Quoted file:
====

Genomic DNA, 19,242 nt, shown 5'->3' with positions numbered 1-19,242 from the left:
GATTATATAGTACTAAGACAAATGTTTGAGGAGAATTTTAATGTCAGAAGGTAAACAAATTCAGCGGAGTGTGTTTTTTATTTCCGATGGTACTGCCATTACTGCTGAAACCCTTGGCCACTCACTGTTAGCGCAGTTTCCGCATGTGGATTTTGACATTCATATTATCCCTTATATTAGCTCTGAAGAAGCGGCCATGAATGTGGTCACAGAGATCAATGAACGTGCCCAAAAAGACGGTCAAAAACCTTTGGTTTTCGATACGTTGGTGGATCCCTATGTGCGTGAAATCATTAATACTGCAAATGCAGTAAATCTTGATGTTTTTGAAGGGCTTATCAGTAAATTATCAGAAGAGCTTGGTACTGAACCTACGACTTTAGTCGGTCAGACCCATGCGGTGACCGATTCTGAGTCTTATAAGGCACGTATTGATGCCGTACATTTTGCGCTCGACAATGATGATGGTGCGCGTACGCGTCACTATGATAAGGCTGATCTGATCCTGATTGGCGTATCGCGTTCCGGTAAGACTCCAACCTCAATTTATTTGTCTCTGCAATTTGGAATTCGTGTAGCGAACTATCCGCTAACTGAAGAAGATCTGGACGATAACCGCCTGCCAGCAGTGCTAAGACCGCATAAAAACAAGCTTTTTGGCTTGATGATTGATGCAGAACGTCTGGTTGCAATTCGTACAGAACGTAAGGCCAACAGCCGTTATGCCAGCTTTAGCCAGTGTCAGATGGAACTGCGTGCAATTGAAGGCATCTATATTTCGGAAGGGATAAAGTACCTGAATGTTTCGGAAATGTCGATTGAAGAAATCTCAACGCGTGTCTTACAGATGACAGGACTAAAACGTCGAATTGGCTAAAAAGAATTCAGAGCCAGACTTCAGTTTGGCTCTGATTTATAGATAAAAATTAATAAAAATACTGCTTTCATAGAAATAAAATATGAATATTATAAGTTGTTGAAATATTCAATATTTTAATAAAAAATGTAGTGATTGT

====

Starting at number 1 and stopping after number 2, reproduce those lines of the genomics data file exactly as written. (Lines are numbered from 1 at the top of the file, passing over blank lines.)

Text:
Genomic DNA, 19,242 nt, shown 5'->3' with positions numbered 1-19,242 from the left:
GATTATATAGTACTAAGACAAATGTTTGAGGAGAATTTTAATGTCAGAAGGTAAACAAATTCAGCGGAGTGTGTTTTTTATTTCCGATGGTACTGCCATTACTGCTGAAACCCTTGGCCACTCACTGTTAGCGCAGTTTCCGCATGTGGATTTTGACATTCATATTATCCCTTATATTAGCTCTGAAGAAGCGGCCATGAATGTGGTCACAGAGATCAATGAACGTGCCCAAAAAGACGGTCAAAAACCTTTGGTTTTCGATACGTTGGTGGATCCCTATGTGCGTGAAATCATTAATACTGCAAATGCAGTAAATCTTGATGTTTTTGAAGGGCTTATCAGTAAATTATCAGAAGAGCTTGGTACTGAACCTACGACTTTAGTCGGTCAGACCCATGCGGTGACCGATTCTGAGTCTTATAAGGCACGTATTGATGCCGTACATTTTGCGCTCGACAATGATGATGGTGCGCGTACGCGTCACTATGATAAGGCTGATCTGATCCTGATTGGCGTATCGCGTTCCGGTAAGACTCCAACCTCAATTTATTTGTCTCTGCAATTTGGAATTCGTGTAGCGAACTATCCGCTAACTGAAGAAGATCTGGACGATAACCGCCTGCCAGCAGTGCTAAGACCGCATAAAAACAAGCTTTTTGGCTTGATGATTGATGCAGAACGTCTGGTTGCAATTCGTACAGAACGTAAGGCCAACAGCCGTTATGCCAGCTTTAGCCAGTGTCAGATGGAACTGCGTGCAATTGAAGGCATCTATATTTCGGAAGGGATAAAGTACCTGAATGTTTCGGAAATGTCGATTGAAGAAATCTCAACGCGTGTCTTACAGATGACAGGACTAAAACGTCGAATTGGCTAAAAAGAATTCAGAGCCAGACTTCAGTTTGGCTCTGATTTATAGATAAAAATTAATAAAAATACTGCTTTCATAGAAATAAAATATGAATATTATAAGTTGTTGAAATATTCAATATTTTAATAAAAAATGTAGTGATTGT